By Lynne Viccaro O’Leary
An institution of higher learning for over 40 years, Dowling College gained a reputation as a solid liberal arts and aviation school set against the backdrop of the former Vanderbilt mansion on the banks of the Connetquot River. In its heyday, Dowling enjoyed a reputation for providing students with one-on-one attention, and for keeping Long Island’s schools well stocked with capable and talented educators. While some say that its decline was a long time coming, I don’t think too many observers would have predicted that Dowling would crash and burn so monumentally this spring, taking hundreds upon hundreds of faculty, staff and students along with it. It is almost as if the administration followed the playbook of what NOT to do, and followed it to a T.
How could a governing body composed of the school’s president and board of trustees—educated and accomplished professionals from across Long Island—have allowed things to get to this point? What were they doing while the college was racking up $54 million of long-term debt? Where did all of that money go? Who was signing off on the books every fiscal year? Where was the oversight?
Not only are these questions troubling, the lack of clarity regarding Dowling’s demise is beyond appalling. The complete and utter chaos, the dearth of communication, and the disregard for the faculty, staff and students is almost sociopathic.
As a recent graduate from Dowling’s MBA program, I completed my studies literally under the wire as the institution spiraled downward. It took two years of hard work, involving studying nights and weekends to fulfill my longtime dream of earning my master’s degree. Choosing Dowling was easy, because my company had a corporate partnership with them, which let me defer billing via their tuition reimbursement program. The rush from my academic success getting my MBA ended abruptly, when years of fiscal mismanagement suddenly came to a head.
First and foremost, the faculty and staff were wonderful. I learned a great deal, and found the academic process extremely gratifying. While completing the capstone class, I met a fantastic group of professionals from all different backgrounds as we collaborated on our final project. It was exhilarating to reach this significant goal collectively as we celebrated our graduation on May 21 with our families and friends.
That great feeling of accomplishment lasted about a week. The bottom fell out on May 31, when the administration made the first of many convoluted and panic-inducing announcements.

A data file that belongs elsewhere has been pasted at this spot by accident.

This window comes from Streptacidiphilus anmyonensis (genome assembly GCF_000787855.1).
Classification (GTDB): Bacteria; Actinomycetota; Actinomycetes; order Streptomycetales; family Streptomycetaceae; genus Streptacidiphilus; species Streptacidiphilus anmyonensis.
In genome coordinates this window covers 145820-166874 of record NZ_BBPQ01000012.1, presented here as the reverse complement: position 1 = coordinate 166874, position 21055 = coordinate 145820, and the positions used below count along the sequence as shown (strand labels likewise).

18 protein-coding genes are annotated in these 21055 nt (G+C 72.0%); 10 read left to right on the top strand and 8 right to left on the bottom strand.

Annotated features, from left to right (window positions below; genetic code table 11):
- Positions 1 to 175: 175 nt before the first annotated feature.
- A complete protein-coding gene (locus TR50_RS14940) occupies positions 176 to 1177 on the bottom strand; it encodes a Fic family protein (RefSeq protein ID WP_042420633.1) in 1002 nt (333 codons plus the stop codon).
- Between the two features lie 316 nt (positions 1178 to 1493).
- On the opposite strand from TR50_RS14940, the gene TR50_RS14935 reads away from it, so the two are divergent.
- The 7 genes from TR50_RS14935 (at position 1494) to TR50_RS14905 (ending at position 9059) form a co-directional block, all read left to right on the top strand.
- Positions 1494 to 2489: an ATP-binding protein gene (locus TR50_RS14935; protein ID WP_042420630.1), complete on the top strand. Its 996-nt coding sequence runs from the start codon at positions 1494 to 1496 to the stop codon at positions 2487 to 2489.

The illustrious leadership said that Dowling College was closing and students had one week to get their transcripts, or be faced with the prospect of finding them in the black hole of the state’s education department. Students and staff faced five- to six-hour long lines as they waited desperately to get some proof of their degrees and coursework so they could plan their futures. Then came the reprieves from the administration, claiming they’d made deals in the 11th hour to save the school. The news prompted the Dowling Alumni Association to go cyberbegging, urging the faculty and staff to return to work after they’d been terminated with little notice. These last-minute machinations were almost surreal.
As the final closure approached, things got worse. Along with my fellow graduates, we paid the requisite $150 graduation dues, which were to include a printed diploma. I went back to the campus at the end of June to pick up my transcripts. I found beleaguered staff left to fend for themselves against an angry and confused mob. The college was basically holding our transcripts for ransom until every cent of any outstanding tuition bill was paid then and there.
I happened to run into Dowling College President Albert Inserra in the hallway and asked him point-blank if we would get our degrees mailed to us. With a smile, he assured me that they would be in the mail in July. Now August rolls around, and we hear that this is not happening due to Dowling’s failure to both pay the printing company and send them the names of the graduates. It would seem that the college was unduly enriched by accepting those graduation dues and failing to provide degrees. We paid our money in good faith for the privilege of obtaining physical evidence of the degrees we all had worked so hard for—and we were let down yet again in every way imaginable.
As for Dowling’s failure of leadership, there has been nothing but radio silence from the Board of Trustees. Apparently they’re too busy with their summer plans and their day-to-day lives to care about the faculty, staff and students scrambling to find viable employment or search for places that will accept the educational credits that they had paid Dowling top dollars for, only to have that tuition money squandered, thrown into the gaping hole of the massive debt that was allowed to fester for years without end.
At the very least, Dowling’s Board of Trustees should pass around the collection plate to pay for printing those diplomas for those of us whose degrees are now, for better or for worse, tainted by this fiscal debacle. On behalf of the 300-plus graduates who stood on that football field at Dowling’s Brookhaven campus on May 21, I implore the Board of Trustees to listen to their consciences and not let our lasting impression be that Dowling cheated us from what was rightfully ours. Only then will they gain a glimmer of redemption in this dark chapter of Long Island’s history of higher education.
Lynne Viccaro O’Leary is an award-winning marketing and communications strategist and is vice president of marketing at a financial services organization on Long Island. She writes on marketing and management strategies and can be found on Twitter @MktgDriveThru or on Linkedin at linkedin.com/in/marketingdrivethru.